New guidelines on the testing and treatment of persons with latent tuberculosis infection (LTBI) issued this month by the American Thoracic Society and the Centers for Disease Control and Prevention recommend several important changes from previously recommended practices, based on available evidence. The guidelines stress the importance of these activities for the elimination of TB in the United States.
The guidelines, developed by a panel of 47 experts from three continents, endorse targeted testing of at-risk populations, rather than widespread screening. In addition, the statement recommends nine months of daily treatment with isoniazid for adults with LTBI, regardless of whether the patient is coinfected with HIV. This departure from the previously recommended regimens of isoniazid for 12 months for HIV-infected patients and for six months for HIV-negative patients is based on further analyses of earlier clinical trials.
The statement strongly discourages widespread screening or testing of persons at low risk of TB, and recommends targeted tuberculin testing for LTBI to identify individuals at high risk of TB who, if found to be infected, would benefit from treatment of LTBI. According to the statement, persons at highest risk include those with recent TB infection and those with clinical conditions that are associated with an increased risk for progression to active TB. The guidelines provide criteria for tuberculin positivity by risk group and recommends targeted testing for those at risk.
Although isoniazid has been the mainstay of treatment for LTBI for more than 30 years, its application has been limited because of poor adherence and because of concerns about toxicity, according to the statement. Recent clinical trials in HIV-infected persons have evaluated shorter, rifampin-based regimens for LTBI treatment. Based on these studies, the guidelines recommend a two-month regimen of rifampin and pyrazinamide for use in both HIV-positive and HIV-negative adults.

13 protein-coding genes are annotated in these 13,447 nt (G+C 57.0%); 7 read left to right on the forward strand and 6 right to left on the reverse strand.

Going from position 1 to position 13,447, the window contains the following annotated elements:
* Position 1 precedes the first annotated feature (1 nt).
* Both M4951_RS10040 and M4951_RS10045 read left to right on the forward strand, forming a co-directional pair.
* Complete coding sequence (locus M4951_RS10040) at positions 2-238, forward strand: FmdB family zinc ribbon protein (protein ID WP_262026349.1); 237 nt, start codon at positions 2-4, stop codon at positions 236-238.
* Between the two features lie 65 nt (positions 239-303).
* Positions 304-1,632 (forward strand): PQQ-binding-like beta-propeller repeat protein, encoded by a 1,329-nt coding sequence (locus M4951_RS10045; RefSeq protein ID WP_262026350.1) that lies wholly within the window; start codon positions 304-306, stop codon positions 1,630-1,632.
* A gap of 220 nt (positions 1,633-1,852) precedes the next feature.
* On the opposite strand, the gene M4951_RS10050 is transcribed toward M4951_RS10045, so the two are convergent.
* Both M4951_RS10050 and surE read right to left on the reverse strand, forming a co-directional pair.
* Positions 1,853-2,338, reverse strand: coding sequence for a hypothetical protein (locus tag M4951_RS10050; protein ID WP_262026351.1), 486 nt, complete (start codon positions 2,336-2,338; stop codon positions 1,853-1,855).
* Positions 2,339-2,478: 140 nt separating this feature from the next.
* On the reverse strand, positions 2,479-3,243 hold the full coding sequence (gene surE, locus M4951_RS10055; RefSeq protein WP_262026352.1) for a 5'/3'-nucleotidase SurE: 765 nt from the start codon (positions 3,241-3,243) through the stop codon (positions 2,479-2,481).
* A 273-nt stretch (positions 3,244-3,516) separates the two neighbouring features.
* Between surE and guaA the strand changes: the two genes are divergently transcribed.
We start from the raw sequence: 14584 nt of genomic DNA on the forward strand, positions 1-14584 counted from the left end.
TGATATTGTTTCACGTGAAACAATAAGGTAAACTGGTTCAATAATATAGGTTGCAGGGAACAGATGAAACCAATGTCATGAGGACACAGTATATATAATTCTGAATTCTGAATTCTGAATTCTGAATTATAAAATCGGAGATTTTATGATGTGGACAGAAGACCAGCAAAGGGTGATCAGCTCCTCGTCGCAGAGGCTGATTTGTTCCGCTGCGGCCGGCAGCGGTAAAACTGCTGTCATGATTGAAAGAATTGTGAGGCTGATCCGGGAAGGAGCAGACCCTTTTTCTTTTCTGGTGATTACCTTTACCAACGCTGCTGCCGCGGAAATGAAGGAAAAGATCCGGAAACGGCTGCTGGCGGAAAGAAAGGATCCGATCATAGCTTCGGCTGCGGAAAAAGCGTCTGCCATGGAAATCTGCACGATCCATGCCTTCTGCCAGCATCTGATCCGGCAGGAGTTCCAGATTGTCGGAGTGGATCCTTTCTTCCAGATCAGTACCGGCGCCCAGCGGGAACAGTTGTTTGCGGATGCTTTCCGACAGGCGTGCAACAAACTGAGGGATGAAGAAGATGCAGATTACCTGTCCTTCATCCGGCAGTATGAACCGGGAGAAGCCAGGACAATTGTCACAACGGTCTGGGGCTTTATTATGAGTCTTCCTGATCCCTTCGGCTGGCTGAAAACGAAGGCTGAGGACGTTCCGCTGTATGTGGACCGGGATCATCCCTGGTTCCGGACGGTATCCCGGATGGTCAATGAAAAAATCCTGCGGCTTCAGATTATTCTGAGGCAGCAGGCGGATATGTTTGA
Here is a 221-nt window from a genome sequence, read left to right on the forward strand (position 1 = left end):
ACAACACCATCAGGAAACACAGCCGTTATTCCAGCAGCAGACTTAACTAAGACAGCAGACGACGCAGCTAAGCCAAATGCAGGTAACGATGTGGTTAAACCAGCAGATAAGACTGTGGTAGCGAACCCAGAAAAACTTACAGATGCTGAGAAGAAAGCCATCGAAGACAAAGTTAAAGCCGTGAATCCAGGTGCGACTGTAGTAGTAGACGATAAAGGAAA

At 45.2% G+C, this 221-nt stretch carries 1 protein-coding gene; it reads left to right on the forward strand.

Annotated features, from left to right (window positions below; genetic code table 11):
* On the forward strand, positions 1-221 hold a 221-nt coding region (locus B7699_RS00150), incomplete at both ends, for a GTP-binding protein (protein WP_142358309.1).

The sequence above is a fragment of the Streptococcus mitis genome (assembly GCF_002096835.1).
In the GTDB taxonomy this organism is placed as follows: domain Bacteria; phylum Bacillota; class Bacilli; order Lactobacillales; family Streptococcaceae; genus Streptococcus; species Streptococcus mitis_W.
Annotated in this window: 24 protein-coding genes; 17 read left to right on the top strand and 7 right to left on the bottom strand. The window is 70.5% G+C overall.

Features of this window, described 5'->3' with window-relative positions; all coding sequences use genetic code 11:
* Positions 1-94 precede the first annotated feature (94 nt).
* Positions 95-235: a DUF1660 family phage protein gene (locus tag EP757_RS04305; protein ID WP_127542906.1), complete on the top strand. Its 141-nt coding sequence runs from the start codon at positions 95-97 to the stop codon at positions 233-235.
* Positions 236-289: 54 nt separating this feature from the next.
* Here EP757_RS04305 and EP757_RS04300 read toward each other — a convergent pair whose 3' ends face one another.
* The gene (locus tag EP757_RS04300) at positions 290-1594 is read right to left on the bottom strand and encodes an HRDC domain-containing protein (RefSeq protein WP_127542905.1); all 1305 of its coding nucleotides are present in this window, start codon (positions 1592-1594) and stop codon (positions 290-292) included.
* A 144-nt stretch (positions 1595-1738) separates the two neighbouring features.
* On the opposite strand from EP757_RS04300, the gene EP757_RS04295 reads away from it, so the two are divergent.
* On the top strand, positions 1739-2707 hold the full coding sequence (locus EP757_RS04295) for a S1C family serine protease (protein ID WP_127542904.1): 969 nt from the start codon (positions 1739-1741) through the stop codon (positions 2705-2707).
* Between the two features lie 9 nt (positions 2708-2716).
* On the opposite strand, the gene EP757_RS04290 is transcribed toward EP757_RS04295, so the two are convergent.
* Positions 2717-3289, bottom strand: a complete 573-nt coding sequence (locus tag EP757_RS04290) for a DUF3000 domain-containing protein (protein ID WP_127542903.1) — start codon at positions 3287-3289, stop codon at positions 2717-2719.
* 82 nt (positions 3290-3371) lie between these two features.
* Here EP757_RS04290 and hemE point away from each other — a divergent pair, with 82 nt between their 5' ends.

However, the experts state that more data will be needed to determine the acceptability of this regimen and the settings in which it will be most useful. They also note potential drug interaction problems, particularly in HIV patients receiving anti-retroviral therapy.
The guidelines also eliminate routine baseline and follow-up laboratory monitoring, except for patients with HIV infection, pregnant and post-partum women, and patients with a history or risk of liver disease. The experts emphasize the importance of monthly clinical monitoring for signs of adverse drug effects. Children should be screened, usually with a questionnaire, for risk factors for TB infection. Those at risk may be candidates for a tuberculin skin tests, which generally can be interpreted the same as tests on adults except that 10 mm should be considered positive in children younger than 4-years-old. The only recommended regimen for treatment for TB infection in infants, children and adolescents is nine months of isoniazid taken daily (self-supervision) or twice weekly (directly observed therapy). There are no available data to support the use of the other adult regimens in children, according to the statement.
The ATS/CDC statement is endorsed by the Infectious Diseases Society of America, and the American Academy of Pediatrics endorses sections of the statement relating to infants and children. It is published as a supplement to the April issue of the ATS¹s American Journal of Respiratory and Critical Care Medicine, and will be reprinted next month in CDC's Morbidity and Mortality Weekly Report. The April issue of the American Journal of Respiratory and Critical Care Medicine also contains the revised ATS/CDC statement "Diagnostic Standards and Classification of Tuberculosis in Adults and Children."
The ATS/CDC statements will be posted on the ATS Website, http://www.
Contact: ATS/CDC Statement Committee Co-chair David L. Cohn, M.D., Denver Public Health, Denver, Colorado. Phone: 303-436-7204; Fax: 303-436-7194; E-mail: email@example.com.
Contact: ATS/CDC Statement Committee Co-chair Richard J. O'Brien, M.D., Division of TB Elimination, Centers for Disease Control and Prevention, Atlanta, Georgia. Phone: 404-639-8123; fax: 404-639-8961; E-mail: firstname.lastname@example.org.
The American Thoracic Society, founded in 1905, is an independently incorporated, international educational and scientific society, which focuses on respiratory and critical care medicine. Today, the Society has approximately 13,500 members, 25 percent of whom are from outside the U.S. The Society's members help prevent and fight respiratory disease around the globe, through research, education, patient care and advocacy. The Society's long-range goal is to decrease morbidity and mortality from respiratory disorders and life-threatening acute illnesses.